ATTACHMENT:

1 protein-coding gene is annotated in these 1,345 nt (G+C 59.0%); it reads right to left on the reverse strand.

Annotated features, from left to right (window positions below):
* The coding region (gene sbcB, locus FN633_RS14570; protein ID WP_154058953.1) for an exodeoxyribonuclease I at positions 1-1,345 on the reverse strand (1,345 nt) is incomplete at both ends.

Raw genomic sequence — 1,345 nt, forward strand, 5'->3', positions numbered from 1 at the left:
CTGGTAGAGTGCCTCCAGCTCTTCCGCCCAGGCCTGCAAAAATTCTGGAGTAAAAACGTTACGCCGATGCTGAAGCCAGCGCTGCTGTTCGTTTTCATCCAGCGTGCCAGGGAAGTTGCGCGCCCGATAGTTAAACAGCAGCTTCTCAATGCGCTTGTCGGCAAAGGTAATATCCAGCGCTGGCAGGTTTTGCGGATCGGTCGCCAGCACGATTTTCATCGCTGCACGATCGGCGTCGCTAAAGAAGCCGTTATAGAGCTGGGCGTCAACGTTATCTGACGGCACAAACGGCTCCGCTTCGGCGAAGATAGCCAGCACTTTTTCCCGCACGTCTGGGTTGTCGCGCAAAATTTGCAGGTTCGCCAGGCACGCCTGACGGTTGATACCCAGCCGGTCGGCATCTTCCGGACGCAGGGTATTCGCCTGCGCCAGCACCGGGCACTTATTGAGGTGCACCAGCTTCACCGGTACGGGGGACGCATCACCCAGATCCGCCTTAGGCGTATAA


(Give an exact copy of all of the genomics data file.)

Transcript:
1 protein-coding gene is annotated in these 1,345 nt (G+C 59.0%); it reads right to left on the reverse strand.

Annotated features, from left to right (window positions below):
* The coding region (gene sbcB, locus FN633_RS14570; protein ID WP_154058953.1) for an exodeoxyribonuclease I at positions 1-1,345 on the reverse strand (1,345 nt) is incomplete at both ends.

Raw genomic sequence — 1,345 nt, forward strand, 5'->3', positions numbered from 1 at the left:
CTGGTAGAGTGCCTCCAGCTCTTCCGCCCAGGCCTGCAAAAATTCTGGAGTAAAAACGTTACGCCGATGCTGAAGCCAGCGCTGCTGTTCGTTTTCATCCAGCGTGCCAGGGAAGTTGCGCGCCCGATAGTTAAACAGCAGCTTCTCAATGCGCTTGTCGGCAAAGGTAATATCCAGCGCTGGCAGGTTTTGCGGATCGGTCGCCAGCACGATTTTCATCGCTGCACGATCGGCGTCGCTAAAGAAGCCGTTATAGAGCTGGGCGTCAACGTTATCTGACGGCACAAACGGCTCCGCTTCGGCGAAGATAGCCAGCACTTTTTCCCGCACGTCTGGGTTGTCGCGCAAAATTTGCAGGTTCGCCAGGCACGCCTGACGGTTGATACCCAGCCGGTCGGCATCTTCCGGACGCAGGGTATTCGCCTGCGCCAGCACCGGGCACTTATTGAGGTGCACCAGCTTCACCGGTACGGGGGACGCATCACCCAGATCCGCCTTAGGCGTATAA